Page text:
When Buffalo Bills safety Damar Hamlin collapsed from an on-field cardiac arrest most likely due to chest trauma, antivaxxers quickly blamed COVID-19 vaccines. The reason was a particularly nasty preexisting variant of the “died suddenly” myth in which athletes are dropping dead from the vaccine. They aren’t.
Tag: Peter McCullough
On Monday, Buffalo Bills safety Damar Hamlin suffered a cardiac arrest after a tackle. The most likely diagnosis is commotio cordis, cardiac arrest after chest trauma. That didn’t stop antivaxxers from undergoing all-too-familiar contortions to blame it on vaccines.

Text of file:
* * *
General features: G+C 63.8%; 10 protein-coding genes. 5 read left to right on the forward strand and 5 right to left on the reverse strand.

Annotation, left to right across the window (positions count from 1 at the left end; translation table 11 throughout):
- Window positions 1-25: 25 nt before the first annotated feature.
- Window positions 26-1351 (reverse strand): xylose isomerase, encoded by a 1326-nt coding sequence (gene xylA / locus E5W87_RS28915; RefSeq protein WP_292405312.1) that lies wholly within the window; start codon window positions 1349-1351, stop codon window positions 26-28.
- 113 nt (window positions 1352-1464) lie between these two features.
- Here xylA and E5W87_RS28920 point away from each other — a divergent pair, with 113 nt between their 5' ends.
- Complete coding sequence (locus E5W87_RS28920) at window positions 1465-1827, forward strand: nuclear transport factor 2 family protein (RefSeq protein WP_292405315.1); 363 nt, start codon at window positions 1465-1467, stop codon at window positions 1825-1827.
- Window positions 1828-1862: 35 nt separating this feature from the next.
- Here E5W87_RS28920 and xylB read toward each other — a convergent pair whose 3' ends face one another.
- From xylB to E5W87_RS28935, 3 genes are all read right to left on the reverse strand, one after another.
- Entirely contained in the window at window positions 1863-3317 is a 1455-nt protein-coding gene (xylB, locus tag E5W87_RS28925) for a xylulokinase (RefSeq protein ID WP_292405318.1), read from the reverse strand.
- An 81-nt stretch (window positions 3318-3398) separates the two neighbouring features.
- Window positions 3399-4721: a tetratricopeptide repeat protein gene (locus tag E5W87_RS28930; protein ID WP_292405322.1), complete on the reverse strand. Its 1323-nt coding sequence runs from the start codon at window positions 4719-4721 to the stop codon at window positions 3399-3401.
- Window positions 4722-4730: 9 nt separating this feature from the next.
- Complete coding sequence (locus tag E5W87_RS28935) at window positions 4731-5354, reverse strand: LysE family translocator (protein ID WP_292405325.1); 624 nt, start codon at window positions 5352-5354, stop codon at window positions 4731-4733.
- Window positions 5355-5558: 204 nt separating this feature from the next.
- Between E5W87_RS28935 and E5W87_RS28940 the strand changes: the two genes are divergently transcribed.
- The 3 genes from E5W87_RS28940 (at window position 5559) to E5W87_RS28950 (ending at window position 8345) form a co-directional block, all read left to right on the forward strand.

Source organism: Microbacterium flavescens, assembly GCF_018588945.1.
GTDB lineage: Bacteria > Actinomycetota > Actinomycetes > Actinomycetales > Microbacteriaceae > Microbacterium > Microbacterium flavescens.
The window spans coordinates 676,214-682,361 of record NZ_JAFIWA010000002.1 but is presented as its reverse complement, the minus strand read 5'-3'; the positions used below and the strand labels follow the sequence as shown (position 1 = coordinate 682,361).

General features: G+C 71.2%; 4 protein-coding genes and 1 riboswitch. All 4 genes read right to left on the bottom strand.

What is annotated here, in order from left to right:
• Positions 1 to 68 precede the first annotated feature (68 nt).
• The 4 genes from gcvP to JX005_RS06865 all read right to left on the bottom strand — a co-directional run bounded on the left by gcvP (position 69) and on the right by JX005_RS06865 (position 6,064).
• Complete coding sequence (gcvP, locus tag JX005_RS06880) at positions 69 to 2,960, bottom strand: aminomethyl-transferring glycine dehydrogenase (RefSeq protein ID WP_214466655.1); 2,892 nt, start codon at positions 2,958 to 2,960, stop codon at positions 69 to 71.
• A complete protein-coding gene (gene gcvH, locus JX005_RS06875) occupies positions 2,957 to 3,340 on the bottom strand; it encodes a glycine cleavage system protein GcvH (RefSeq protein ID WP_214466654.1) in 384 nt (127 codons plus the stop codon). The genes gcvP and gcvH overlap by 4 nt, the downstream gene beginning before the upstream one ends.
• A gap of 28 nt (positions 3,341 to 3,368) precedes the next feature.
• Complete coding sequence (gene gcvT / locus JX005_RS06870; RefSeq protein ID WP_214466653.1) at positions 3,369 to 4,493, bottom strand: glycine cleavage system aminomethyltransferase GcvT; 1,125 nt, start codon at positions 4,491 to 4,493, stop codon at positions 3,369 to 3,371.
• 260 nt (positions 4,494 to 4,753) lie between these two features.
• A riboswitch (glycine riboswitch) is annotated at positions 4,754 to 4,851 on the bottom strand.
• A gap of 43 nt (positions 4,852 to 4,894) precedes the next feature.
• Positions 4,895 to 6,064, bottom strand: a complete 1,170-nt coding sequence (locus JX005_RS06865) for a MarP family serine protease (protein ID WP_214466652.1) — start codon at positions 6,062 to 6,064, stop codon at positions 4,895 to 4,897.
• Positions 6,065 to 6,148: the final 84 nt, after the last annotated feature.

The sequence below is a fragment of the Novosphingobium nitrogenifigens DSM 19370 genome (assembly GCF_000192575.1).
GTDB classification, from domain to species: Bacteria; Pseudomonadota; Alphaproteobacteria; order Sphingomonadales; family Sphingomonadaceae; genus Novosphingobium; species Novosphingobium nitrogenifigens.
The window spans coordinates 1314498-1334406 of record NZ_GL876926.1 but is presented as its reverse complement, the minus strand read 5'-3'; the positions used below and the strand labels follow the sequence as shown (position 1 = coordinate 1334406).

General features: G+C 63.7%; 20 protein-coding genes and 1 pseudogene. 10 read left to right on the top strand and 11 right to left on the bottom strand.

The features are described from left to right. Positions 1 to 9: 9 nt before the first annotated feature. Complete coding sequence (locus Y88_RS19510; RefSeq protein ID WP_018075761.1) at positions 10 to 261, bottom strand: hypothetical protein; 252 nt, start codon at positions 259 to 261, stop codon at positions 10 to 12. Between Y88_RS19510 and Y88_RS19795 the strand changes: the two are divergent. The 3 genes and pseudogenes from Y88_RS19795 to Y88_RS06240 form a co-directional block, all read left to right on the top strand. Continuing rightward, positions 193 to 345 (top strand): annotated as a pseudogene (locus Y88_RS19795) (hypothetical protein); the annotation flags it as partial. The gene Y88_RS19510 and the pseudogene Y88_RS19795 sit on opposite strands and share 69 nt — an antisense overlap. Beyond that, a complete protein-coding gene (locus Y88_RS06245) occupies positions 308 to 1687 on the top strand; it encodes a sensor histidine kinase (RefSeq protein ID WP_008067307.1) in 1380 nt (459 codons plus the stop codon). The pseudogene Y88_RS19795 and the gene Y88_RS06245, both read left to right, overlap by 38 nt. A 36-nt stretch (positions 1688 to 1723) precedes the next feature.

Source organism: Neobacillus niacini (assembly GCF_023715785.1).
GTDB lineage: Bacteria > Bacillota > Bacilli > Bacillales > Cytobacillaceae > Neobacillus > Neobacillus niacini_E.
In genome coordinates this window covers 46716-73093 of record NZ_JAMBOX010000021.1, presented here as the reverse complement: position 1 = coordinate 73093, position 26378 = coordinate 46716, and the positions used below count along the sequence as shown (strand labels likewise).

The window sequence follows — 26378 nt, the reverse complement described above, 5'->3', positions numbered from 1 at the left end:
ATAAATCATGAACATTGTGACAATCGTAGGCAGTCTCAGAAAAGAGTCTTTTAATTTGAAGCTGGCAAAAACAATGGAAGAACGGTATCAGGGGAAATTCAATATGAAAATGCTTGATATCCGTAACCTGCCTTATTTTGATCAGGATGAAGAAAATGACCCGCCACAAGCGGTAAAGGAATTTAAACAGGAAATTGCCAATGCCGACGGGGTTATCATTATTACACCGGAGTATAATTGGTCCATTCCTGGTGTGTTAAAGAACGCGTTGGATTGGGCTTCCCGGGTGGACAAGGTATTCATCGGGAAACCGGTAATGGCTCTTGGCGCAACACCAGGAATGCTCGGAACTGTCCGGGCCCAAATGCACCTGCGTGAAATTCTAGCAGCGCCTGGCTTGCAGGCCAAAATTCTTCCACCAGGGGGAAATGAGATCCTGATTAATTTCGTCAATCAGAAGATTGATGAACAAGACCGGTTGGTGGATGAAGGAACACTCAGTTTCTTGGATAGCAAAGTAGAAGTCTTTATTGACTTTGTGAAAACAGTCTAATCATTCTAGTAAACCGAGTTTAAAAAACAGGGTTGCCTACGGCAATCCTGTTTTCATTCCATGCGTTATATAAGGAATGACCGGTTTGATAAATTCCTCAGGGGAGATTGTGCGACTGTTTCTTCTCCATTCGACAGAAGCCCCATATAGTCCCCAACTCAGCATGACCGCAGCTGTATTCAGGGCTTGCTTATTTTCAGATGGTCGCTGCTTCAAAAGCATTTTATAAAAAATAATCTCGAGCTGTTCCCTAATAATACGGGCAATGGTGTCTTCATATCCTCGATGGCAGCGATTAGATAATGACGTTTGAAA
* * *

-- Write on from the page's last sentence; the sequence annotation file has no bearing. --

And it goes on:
Antivaxxers have always written dubious scientific review articles to try to make their wild speculations about vaccine science seem credible. Usually such articles wind up in bottom-feeding journals. Unfortunately a recent pseudo-review article was published by an Elsevier journal, making it seem more credible when it isn’t.
A month ago, Dr. Robert Malone announced the “Defeat the Mandates” rally on Joe Rogan’s podcast, to be held this Sunday. I sensed many echoes of Jenny McCarthy’s 2008 “Green Our Vaccines” rally, although what’s different is even more disturbing than the antivaccine misinformation that’s the same.
A couple of days ago, Joe Mercola tried to seem “reasonable” by contrasting himself to other quacks by “conceding” that SARS-CoV-2 actually exists. Last night Dr. Vinay Prasad tried to do the same thing by “analyzing” the appearances of conspiracy theorists on Joe Rogan’s show. The parallels are eerie.